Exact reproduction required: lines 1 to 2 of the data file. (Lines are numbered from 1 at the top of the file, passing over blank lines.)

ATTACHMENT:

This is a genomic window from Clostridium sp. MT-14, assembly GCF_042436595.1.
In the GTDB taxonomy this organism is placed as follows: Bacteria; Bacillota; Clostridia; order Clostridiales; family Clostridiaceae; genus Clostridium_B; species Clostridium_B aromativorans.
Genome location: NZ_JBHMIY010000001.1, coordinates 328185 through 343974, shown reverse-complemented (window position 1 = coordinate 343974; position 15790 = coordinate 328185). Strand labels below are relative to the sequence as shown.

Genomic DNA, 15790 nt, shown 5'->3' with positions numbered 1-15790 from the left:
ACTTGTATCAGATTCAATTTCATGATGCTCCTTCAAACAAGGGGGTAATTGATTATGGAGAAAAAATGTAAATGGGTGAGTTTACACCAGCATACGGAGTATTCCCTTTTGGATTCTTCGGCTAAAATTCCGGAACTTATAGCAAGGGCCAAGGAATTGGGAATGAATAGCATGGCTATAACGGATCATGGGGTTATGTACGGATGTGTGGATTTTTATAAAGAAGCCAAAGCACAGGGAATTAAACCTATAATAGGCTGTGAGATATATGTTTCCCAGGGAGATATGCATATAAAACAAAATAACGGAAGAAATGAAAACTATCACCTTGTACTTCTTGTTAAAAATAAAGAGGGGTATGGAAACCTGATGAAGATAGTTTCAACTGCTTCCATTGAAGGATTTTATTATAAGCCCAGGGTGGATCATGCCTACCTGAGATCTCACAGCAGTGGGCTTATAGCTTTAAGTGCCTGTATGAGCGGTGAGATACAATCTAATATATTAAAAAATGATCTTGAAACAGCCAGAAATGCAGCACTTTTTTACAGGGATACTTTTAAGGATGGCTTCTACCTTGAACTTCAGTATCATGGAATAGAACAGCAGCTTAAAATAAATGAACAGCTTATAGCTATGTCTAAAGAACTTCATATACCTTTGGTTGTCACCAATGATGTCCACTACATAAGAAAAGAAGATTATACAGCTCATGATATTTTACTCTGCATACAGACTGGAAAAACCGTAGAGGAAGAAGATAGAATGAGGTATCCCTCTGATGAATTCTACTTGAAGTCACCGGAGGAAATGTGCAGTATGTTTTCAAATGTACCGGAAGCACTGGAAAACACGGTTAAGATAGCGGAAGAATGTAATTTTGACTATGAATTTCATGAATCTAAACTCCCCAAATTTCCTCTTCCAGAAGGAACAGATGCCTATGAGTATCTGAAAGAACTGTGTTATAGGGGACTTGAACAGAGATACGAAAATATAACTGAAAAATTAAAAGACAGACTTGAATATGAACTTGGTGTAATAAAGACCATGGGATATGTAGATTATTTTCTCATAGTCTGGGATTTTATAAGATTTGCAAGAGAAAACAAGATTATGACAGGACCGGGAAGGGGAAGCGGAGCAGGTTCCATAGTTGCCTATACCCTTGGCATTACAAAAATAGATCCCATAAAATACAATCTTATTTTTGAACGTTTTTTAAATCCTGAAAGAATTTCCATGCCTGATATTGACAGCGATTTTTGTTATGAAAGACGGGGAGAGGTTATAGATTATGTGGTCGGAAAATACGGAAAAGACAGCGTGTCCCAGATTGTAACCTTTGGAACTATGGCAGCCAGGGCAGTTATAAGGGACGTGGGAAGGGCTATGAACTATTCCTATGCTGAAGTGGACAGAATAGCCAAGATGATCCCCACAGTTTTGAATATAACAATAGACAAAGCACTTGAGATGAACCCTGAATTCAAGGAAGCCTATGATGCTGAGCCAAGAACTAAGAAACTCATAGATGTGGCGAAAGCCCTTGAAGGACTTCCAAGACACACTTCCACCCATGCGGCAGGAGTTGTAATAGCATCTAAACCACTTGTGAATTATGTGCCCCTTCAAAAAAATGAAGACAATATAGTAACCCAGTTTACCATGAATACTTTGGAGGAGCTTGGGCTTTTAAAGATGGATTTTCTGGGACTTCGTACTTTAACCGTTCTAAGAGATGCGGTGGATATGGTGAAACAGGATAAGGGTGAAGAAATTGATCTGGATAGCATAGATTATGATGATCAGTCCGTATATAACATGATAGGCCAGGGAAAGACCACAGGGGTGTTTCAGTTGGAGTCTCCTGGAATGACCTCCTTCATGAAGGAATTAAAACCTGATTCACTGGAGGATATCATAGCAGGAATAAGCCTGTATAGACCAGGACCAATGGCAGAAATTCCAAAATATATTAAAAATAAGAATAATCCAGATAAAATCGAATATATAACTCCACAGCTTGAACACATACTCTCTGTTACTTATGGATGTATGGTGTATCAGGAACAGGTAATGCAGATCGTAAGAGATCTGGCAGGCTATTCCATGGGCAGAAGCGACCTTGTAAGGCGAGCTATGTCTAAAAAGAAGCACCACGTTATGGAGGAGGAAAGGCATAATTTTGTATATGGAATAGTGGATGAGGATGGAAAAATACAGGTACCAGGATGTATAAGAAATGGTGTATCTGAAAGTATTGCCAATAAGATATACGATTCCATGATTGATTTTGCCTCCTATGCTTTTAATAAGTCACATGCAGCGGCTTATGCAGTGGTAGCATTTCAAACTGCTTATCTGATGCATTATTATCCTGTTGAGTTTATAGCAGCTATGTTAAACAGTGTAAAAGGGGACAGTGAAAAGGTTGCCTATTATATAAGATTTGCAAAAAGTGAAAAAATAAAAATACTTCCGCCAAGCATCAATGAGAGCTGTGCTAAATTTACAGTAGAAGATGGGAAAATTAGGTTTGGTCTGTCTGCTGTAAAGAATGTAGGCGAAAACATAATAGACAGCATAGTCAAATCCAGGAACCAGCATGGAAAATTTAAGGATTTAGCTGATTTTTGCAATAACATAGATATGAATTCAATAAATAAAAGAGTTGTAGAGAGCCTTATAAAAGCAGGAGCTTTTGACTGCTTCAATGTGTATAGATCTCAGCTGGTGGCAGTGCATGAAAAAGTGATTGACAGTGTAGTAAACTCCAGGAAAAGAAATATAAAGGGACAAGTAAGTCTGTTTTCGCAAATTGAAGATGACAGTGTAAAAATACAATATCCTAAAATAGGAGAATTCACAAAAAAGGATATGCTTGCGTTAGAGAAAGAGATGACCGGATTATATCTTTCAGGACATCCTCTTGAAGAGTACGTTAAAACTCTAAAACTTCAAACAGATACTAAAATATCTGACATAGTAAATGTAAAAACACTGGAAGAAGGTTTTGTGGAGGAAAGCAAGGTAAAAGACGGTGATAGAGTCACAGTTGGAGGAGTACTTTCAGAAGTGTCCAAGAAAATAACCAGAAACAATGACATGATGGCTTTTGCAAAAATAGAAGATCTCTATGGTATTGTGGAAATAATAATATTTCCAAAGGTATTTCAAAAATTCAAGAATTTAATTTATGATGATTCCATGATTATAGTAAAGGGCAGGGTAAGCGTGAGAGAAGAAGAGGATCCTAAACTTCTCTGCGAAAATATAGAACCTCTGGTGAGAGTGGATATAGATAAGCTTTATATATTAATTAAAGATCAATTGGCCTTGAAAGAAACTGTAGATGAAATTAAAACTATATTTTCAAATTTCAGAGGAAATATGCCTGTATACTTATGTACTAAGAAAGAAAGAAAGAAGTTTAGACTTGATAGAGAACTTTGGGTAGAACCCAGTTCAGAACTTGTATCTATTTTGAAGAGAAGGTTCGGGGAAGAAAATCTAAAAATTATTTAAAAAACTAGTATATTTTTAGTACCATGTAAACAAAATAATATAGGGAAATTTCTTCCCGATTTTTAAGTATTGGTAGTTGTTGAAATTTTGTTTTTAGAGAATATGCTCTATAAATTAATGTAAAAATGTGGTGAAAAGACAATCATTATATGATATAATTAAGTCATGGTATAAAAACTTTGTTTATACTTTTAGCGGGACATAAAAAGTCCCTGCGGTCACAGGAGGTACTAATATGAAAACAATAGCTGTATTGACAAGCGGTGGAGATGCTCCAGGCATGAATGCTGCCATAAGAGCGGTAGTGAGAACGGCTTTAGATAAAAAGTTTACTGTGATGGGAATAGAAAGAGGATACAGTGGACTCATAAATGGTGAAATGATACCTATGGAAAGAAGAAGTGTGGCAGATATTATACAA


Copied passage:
This is a genomic window from Clostridium sp. MT-14, assembly GCF_042436595.1.
In the GTDB taxonomy this organism is placed as follows: Bacteria; Bacillota; Clostridia; order Clostridiales; family Clostridiaceae; genus Clostridium_B; species Clostridium_B aromativorans.